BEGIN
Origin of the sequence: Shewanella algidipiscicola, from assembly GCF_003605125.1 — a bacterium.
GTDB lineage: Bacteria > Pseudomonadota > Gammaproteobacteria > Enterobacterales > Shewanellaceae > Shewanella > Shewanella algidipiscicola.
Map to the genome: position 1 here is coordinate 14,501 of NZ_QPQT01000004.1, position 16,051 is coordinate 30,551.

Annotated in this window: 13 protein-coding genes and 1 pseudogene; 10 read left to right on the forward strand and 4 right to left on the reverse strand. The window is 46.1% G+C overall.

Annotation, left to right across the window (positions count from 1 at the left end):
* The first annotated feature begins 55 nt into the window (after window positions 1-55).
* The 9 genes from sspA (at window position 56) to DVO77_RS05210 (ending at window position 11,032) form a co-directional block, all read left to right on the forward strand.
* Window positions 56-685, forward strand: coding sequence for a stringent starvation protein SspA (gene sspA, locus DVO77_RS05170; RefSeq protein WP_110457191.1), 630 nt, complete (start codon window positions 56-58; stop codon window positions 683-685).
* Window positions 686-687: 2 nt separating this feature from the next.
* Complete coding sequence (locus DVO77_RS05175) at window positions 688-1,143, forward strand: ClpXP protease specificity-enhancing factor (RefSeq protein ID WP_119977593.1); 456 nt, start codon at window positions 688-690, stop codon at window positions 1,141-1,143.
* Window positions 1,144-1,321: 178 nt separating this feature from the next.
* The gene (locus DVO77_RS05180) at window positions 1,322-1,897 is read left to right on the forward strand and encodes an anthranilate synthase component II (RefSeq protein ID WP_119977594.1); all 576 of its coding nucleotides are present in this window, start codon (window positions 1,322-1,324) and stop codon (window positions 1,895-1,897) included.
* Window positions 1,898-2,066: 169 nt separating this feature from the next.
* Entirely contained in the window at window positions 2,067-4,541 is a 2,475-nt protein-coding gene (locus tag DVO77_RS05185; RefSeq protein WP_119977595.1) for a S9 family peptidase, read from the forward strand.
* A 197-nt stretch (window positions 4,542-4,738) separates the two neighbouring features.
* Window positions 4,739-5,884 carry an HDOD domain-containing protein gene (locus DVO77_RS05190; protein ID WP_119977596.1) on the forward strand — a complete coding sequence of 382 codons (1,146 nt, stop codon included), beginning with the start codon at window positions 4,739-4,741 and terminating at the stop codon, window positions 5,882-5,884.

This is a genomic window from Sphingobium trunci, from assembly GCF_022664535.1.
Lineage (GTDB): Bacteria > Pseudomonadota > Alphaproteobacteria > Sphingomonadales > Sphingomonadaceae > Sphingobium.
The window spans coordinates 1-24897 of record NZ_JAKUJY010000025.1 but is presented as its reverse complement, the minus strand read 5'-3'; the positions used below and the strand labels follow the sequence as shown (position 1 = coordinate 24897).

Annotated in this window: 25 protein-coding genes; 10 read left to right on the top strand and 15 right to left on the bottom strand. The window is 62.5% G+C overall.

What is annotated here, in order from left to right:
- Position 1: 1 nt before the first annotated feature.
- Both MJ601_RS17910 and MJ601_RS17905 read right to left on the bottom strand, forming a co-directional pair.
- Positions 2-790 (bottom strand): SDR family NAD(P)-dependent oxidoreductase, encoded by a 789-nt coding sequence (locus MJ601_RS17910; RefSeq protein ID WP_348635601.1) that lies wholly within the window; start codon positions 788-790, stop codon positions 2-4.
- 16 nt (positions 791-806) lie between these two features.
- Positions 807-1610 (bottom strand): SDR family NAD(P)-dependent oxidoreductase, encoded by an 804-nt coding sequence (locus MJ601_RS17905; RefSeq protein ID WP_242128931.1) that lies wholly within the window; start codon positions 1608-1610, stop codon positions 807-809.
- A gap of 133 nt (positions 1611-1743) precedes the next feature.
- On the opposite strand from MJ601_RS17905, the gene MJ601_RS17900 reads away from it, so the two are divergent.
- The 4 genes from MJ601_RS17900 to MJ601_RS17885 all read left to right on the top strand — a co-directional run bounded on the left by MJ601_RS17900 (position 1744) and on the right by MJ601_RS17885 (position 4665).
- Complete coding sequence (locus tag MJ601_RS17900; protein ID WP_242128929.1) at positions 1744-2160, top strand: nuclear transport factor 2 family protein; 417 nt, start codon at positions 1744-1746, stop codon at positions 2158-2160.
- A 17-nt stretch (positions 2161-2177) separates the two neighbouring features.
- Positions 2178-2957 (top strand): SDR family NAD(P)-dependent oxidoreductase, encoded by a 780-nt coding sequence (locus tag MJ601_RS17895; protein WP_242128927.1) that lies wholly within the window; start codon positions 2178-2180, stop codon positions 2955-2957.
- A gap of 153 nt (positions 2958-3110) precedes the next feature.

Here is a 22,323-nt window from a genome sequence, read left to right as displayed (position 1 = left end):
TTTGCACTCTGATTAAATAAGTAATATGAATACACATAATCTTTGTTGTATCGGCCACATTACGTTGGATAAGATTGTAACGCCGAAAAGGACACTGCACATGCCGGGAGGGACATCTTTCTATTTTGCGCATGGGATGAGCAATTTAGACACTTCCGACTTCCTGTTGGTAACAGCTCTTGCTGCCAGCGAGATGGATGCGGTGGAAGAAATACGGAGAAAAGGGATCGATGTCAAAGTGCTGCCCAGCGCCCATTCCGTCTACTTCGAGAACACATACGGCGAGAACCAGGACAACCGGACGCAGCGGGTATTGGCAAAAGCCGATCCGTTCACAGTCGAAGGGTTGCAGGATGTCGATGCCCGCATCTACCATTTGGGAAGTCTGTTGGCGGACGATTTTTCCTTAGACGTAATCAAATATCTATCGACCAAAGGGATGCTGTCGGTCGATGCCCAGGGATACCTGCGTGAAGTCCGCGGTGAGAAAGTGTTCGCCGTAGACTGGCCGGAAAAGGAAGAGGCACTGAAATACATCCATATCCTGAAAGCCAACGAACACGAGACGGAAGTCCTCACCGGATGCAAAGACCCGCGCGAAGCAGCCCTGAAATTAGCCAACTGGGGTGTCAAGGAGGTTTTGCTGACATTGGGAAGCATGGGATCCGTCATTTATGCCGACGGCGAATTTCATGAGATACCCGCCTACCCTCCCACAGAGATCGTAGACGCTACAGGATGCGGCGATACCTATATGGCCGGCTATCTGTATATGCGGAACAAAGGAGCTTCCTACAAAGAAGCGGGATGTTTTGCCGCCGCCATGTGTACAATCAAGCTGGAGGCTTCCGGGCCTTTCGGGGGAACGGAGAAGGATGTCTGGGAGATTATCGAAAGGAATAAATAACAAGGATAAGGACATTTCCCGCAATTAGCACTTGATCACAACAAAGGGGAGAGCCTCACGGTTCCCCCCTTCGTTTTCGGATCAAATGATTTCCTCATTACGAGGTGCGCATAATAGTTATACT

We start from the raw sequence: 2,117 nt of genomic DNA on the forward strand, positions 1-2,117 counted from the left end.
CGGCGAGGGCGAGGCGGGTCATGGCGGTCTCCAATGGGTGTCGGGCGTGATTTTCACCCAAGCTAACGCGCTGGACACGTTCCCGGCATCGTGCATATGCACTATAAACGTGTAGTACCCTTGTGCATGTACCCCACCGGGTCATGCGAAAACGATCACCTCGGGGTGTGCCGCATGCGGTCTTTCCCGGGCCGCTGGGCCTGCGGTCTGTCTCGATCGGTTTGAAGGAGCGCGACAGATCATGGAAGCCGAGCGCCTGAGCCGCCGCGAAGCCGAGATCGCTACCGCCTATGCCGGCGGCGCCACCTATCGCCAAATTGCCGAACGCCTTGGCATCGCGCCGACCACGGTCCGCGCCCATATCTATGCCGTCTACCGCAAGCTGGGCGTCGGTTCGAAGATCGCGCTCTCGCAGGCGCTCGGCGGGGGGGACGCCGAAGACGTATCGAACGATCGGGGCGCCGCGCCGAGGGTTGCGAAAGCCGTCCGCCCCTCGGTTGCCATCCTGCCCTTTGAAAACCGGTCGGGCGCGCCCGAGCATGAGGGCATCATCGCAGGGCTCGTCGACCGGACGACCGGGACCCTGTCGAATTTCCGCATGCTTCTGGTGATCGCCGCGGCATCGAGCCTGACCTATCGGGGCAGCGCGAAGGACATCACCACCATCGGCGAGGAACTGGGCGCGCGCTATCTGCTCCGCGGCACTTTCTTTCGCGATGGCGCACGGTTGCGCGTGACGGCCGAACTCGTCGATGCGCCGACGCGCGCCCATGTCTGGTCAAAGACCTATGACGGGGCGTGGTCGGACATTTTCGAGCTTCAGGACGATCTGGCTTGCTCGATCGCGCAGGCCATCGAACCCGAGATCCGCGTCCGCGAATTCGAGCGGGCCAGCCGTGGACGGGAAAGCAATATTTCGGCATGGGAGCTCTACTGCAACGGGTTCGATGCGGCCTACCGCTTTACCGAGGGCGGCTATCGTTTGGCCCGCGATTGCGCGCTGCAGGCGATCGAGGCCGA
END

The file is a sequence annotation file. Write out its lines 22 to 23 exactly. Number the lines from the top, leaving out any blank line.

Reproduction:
- Position 1: 1 nt before the first annotated feature.
- Both MJ601_RS17910 and MJ601_RS17905 read right to left on the bottom strand, forming a co-directional pair.